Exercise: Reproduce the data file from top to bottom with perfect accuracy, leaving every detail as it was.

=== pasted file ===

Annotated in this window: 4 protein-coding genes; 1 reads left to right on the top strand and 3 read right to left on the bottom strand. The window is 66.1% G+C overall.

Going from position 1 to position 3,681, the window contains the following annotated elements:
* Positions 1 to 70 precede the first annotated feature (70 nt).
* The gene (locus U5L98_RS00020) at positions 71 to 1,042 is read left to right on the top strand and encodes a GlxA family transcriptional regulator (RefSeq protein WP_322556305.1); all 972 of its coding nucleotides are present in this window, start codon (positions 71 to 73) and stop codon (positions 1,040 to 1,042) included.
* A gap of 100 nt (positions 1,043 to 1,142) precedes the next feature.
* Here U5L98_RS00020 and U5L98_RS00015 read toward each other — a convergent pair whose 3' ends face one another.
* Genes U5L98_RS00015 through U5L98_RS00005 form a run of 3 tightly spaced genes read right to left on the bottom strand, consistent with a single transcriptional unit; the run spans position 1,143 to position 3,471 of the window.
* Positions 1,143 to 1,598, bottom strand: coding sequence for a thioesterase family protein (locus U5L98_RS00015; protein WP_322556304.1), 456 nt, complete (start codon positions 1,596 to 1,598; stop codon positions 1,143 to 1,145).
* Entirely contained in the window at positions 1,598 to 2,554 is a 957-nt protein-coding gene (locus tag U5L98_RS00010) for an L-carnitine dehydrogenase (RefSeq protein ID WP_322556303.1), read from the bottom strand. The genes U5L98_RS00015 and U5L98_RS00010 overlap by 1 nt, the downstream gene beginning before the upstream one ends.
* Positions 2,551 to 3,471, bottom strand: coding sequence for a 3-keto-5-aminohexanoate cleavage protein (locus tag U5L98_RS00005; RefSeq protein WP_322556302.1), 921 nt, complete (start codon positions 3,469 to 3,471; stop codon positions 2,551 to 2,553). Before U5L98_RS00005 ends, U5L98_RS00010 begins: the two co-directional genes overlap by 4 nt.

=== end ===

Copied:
Annotated in this window: 4 protein-coding genes; 1 reads left to right on the top strand and 3 read right to left on the bottom strand. The window is 66.1% G+C overall.

Going from position 1 to position 3,681, the window contains the following annotated elements:
* Positions 1 to 70 precede the first annotated feature (70 nt).
* The gene (locus U5L98_RS00020) at positions 71 to 1,042 is read left to right on the top strand and encodes a GlxA family transcriptional regulator (RefSeq protein WP_322556305.1); all 972 of its coding nucleotides are present in this window, start codon (positions 71 to 73) and stop codon (positions 1,040 to 1,042) included.
* A gap of 100 nt (positions 1,043 to 1,142) precedes the next feature.
* Here U5L98_RS00020 and U5L98_RS00015 read toward each other — a convergent pair whose 3' ends face one another.
* Genes U5L98_RS00015 through U5L98_RS00005 form a run of 3 tightly spaced genes read right to left on the bottom strand, consistent with a single transcriptional unit; the run spans position 1,143 to position 3,471 of the window.
* Positions 1,143 to 1,598, bottom strand: coding sequence for a thioesterase family protein (locus U5L98_RS00015; protein WP_322556304.1), 456 nt, complete (start codon positions 1,596 to 1,598; stop codon positions 1,143 to 1,145).
* Entirely contained in the window at positions 1,598 to 2,554 is a 957-nt protein-coding gene (locus tag U5L98_RS00010) for an L-carnitine dehydrogenase (RefSeq protein ID WP_322556303.1), read from the bottom strand. The genes U5L98_RS00015 and U5L98_RS00010 overlap by 1 nt, the downstream gene beginning before the upstream one ends.
* Positions 2,551 to 3,471, bottom strand: coding sequence for a 3-keto-5-aminohexanoate cleavage protein (locus tag U5L98_RS00005; RefSeq protein WP_322556302.1), 921 nt, complete (start codon positions 3,469 to 3,471; stop codon positions 2,551 to 2,553). Before U5L98_RS00005 ends, U5L98_RS00010 begins: the two co-directional genes overlap by 4 nt.